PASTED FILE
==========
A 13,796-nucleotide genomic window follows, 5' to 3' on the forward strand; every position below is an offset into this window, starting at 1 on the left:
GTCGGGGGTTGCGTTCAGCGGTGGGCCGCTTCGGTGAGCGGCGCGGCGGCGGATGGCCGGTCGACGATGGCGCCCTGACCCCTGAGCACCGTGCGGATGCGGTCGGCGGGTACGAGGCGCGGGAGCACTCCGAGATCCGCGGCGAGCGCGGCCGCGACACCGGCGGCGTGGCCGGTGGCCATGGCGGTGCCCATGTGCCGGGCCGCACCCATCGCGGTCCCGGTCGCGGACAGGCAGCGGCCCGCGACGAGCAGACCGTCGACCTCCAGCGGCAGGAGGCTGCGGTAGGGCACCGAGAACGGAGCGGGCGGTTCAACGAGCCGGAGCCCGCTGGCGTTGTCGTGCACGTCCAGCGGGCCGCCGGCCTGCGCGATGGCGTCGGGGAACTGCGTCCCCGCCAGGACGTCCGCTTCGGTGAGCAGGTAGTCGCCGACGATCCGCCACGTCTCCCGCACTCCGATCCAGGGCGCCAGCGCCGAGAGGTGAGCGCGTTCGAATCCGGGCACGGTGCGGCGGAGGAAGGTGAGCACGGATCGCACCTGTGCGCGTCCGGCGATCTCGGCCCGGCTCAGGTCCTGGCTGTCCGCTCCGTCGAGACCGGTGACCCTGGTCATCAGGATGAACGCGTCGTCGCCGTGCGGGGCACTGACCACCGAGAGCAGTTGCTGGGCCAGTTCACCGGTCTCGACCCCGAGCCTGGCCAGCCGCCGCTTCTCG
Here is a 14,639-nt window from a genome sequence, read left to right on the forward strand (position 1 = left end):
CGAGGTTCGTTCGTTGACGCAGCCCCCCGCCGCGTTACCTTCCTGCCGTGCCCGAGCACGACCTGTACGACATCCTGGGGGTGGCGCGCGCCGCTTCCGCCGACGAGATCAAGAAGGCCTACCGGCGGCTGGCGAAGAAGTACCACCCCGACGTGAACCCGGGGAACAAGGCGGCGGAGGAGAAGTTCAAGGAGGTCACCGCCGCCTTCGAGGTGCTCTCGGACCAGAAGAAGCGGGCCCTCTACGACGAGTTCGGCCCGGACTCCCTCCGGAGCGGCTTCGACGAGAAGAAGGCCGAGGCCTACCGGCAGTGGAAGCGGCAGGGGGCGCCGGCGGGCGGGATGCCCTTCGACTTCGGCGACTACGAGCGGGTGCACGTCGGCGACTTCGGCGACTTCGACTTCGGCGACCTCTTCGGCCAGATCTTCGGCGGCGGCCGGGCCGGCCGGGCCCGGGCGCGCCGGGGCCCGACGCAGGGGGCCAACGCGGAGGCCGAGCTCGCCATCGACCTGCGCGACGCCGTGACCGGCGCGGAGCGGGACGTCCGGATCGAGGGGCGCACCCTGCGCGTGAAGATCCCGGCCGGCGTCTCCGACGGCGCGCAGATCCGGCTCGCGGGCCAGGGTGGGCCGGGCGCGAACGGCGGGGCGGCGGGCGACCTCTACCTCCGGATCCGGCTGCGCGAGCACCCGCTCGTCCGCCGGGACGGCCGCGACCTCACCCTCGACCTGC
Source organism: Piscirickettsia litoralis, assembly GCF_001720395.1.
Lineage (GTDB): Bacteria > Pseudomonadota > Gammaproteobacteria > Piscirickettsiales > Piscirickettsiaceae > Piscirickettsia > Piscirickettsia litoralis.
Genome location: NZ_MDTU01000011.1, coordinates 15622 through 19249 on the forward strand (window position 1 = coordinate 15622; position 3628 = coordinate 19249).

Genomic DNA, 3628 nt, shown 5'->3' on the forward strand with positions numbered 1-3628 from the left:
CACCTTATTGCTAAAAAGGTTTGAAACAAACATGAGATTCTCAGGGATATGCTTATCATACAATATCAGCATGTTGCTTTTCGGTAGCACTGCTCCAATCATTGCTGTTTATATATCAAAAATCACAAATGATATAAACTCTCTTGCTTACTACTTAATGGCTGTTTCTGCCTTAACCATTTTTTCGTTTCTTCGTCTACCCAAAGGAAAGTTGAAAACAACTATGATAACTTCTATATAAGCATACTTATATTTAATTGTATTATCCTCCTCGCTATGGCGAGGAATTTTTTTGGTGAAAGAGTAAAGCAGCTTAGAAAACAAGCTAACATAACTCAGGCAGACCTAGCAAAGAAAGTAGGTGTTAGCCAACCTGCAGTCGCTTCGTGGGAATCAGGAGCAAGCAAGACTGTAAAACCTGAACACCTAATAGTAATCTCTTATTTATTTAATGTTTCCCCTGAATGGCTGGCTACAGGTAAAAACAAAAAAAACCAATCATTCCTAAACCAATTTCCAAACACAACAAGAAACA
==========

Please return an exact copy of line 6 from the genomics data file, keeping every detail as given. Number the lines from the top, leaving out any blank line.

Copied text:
Lineage (GTDB): Bacteria > Pseudomonadota > Gammaproteobacteria > Piscirickettsiales > Piscirickettsiaceae > Piscirickettsia > Piscirickettsia litoralis.